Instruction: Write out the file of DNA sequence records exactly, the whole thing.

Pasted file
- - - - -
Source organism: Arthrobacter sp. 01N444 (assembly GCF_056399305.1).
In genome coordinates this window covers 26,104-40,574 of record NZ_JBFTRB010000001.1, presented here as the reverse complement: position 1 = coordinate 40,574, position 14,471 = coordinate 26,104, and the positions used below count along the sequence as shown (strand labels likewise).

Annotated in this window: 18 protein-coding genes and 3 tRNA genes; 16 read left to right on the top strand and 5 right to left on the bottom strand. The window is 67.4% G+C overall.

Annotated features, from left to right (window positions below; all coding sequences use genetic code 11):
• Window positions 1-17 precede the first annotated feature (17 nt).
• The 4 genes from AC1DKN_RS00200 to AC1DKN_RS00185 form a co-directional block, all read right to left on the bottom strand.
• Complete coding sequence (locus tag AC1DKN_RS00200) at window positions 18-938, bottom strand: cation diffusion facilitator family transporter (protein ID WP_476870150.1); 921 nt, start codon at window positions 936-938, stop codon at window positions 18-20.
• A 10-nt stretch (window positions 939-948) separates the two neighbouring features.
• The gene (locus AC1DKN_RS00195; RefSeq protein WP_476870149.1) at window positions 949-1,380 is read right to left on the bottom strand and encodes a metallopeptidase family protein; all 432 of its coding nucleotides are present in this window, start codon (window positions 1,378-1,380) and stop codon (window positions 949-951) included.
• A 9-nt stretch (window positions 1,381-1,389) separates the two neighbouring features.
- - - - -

Source organism: Arthrobacter sp. 01N444 (assembly GCF_056399305.1).
In genome coordinates this window covers 26,104-40,574 of record NZ_JBFTRB010000001.1, presented here as the reverse complement: position 1 = coordinate 40,574, position 14,471 = coordinate 26,104, and the positions used below count along the sequence as shown (strand labels likewise).

Annotated in this window: 18 protein-coding genes and 3 tRNA genes; 16 read left to right on the top strand and 5 right to left on the bottom strand. The window is 67.4% G+C overall.

Annotated features, from left to right (window positions below; all coding sequences use genetic code 11):
• Window positions 1-17 precede the first annotated feature (17 nt).
• The 4 genes from AC1DKN_RS00200 to AC1DKN_RS00185 form a co-directional block, all read right to left on the bottom strand.
• Complete coding sequence (locus tag AC1DKN_RS00200) at window positions 18-938, bottom strand: cation diffusion facilitator family transporter (protein ID WP_476870150.1); 921 nt, start codon at window positions 936-938, stop codon at window positions 18-20.
• A 10-nt stretch (window positions 939-948) separates the two neighbouring features.
• The gene (locus AC1DKN_RS00195; RefSeq protein WP_476870149.1) at window positions 949-1,380 is read right to left on the bottom strand and encodes a metallopeptidase family protein; all 432 of its coding nucleotides are present in this window, start codon (window positions 1,378-1,380) and stop codon (window positions 949-951) included.
• A 9-nt stretch (window positions 1,381-1,389) separates the two neighbouring features.